The asteroid, a charcoal-black, irregularly shaped sphere 32 miles across that is known as Mathilde, orbits the sun between Mars and Jupiter and is made of rock and dust so porous that it seems to swallow up meteors like a pillow absorbing a punch.
Because asteroids like Mathilde are believed to be primordial leftovers from the early solar system, the research could help astronomers understand how planets coalesced from swarms of smaller bodies.
Primitive asteroids like Mathilde might have scooped up material "like a celestial Pac-Man," Erik Asphaug of the University of California at Santa Cruz wrote in a commentary accompanying the study.
The research also suggests it may be more difficult than Hollywood might imagine to blast an asteroid like Mathilde off a collision course with Earth.
The study was published in the latest issue of the journal Nature. It was conducted by Boeing Co. scientists Kevin R. Housen and researchers from the University of Washington.
The researchers tried to experimentally recreate Mathilde's exotic surface to find out why its meteor craters were dent-like and lacked the debris rings that encircle meteor craters seen on other planets and moons.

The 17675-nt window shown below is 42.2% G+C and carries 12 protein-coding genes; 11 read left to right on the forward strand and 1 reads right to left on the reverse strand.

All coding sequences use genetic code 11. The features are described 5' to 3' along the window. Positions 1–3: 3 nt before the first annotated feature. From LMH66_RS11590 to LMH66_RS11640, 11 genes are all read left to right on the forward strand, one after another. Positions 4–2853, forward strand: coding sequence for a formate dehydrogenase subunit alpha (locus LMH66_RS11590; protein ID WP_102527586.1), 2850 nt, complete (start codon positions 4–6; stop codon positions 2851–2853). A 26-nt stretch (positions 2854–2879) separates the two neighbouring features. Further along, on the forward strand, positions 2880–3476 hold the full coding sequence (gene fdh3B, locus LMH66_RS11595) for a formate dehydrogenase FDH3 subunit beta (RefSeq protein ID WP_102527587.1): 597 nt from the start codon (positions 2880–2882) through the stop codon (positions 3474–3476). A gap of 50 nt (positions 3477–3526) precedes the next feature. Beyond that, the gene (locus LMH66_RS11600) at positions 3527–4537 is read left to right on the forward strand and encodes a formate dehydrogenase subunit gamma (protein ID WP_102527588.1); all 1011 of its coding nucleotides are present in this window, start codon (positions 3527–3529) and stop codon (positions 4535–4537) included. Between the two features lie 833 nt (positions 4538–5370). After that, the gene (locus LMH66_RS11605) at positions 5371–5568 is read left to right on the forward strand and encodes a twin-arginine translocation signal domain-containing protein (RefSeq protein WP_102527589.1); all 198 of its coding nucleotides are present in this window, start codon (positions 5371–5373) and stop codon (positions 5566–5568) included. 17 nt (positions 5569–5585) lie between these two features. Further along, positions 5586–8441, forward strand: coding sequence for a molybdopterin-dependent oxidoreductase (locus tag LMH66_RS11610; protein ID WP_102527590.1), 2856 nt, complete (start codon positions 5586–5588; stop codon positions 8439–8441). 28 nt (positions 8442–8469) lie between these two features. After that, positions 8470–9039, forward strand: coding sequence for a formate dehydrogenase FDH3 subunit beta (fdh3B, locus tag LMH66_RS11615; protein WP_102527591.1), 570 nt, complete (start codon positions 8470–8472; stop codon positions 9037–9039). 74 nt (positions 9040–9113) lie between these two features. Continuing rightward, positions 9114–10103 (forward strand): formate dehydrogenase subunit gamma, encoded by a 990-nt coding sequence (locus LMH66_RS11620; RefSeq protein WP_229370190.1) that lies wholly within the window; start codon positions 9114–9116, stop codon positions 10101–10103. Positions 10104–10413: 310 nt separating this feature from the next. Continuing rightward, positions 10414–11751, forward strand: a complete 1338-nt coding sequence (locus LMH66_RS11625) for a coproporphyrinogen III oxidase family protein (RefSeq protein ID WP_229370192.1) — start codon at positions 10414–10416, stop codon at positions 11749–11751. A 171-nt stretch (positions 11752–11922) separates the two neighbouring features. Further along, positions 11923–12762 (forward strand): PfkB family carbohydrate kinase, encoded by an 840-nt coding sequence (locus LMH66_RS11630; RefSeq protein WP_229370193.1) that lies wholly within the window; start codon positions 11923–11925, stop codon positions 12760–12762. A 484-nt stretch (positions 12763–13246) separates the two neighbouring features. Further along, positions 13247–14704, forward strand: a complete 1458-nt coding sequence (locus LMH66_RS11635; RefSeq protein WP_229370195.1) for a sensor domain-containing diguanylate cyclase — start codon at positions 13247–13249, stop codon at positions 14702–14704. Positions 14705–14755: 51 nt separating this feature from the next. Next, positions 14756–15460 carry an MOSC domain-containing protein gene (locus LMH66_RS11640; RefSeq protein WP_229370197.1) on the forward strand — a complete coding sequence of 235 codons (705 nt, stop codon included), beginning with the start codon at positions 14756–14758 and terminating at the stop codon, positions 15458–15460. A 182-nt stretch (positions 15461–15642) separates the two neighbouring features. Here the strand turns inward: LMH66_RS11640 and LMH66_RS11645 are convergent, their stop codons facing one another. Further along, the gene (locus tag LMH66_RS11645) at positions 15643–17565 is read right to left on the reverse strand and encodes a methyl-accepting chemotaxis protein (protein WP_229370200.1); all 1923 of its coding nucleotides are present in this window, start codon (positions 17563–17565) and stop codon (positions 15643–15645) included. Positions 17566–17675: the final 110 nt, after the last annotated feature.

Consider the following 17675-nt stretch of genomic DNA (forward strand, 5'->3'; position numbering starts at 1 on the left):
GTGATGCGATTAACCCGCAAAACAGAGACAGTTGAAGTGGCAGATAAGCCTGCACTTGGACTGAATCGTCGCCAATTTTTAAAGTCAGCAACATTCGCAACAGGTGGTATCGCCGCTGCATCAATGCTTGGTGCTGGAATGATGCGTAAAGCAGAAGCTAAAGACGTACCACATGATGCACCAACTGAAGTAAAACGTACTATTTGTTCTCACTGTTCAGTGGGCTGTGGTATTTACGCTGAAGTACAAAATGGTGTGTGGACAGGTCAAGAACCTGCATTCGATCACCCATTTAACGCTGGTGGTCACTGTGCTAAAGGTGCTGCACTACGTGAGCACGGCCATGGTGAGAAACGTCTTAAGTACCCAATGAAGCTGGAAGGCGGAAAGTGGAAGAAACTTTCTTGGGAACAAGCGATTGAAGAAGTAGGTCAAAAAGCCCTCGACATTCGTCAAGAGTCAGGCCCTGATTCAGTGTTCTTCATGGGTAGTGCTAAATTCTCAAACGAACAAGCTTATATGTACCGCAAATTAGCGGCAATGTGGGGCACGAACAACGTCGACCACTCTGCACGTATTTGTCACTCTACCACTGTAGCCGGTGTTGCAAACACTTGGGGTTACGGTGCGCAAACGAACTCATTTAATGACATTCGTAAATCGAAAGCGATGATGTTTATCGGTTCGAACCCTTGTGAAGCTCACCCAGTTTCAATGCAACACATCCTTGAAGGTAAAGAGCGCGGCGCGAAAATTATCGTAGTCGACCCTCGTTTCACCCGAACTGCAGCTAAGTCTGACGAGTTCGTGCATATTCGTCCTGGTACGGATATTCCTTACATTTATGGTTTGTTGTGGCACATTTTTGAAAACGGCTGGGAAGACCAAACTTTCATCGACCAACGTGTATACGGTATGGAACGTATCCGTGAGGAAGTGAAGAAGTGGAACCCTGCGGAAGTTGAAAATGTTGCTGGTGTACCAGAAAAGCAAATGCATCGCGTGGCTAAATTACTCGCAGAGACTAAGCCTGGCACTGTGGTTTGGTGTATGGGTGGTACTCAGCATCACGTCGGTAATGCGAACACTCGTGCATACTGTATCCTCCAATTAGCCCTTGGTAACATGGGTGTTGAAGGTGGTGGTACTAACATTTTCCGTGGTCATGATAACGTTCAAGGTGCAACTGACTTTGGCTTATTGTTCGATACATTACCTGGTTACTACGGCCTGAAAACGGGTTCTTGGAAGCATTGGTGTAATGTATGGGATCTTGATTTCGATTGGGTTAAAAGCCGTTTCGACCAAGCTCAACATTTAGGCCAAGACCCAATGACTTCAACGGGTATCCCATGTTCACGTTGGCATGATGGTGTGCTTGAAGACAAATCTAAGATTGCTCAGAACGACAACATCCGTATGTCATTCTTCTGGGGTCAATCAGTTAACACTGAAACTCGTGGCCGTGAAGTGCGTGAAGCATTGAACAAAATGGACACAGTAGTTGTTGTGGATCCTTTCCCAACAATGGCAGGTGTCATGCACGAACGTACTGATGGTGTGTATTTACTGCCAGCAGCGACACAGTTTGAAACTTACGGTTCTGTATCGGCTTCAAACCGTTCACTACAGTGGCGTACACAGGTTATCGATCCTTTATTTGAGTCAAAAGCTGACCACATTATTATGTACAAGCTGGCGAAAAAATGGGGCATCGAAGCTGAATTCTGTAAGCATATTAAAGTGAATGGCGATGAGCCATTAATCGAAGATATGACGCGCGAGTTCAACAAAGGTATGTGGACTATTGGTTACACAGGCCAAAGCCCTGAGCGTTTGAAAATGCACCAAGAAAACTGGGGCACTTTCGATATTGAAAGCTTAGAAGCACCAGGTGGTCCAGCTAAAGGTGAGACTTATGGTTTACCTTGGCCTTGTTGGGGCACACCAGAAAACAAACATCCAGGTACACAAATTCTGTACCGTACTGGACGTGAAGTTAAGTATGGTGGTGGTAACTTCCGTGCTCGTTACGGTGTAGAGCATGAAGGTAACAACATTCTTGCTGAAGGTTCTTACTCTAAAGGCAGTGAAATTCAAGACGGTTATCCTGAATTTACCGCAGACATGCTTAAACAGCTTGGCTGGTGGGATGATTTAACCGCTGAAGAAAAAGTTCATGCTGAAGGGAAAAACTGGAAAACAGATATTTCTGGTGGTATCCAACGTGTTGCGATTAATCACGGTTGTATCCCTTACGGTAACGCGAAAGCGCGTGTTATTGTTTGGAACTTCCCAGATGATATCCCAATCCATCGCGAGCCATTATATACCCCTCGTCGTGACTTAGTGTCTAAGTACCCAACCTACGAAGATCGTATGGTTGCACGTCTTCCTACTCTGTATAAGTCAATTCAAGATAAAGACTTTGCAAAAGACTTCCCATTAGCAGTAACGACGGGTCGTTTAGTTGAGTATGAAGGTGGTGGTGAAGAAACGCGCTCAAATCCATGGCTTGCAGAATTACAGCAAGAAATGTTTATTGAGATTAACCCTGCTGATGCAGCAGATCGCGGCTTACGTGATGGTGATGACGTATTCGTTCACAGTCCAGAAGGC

In their experiments, Housen and colleagues filled a rapidly spinning centrifuge with 120 pounds of sand and pearlite. As the centrifuge pushed the porous mixture onto its walls, they fired projectiles into it and were able to create the same type of compacted craters that mark Mathilde.
Asphaug also said the research suggests that knocking an Earth-bound asteroid off course with an explosion might falter because asteroids like Mathilde which dominate the outer asteroid belt between Mars and Jupiter seem to easily absorb a blow.
Clark R. Chapman, an asteroid expert with the Southwest Research Institute in Boulder, Colo., said the findings could mean landing a robot spacecraft on a similar, porous asteroid would be tricky.
"We may need snowshoes to land on such a surface," he said.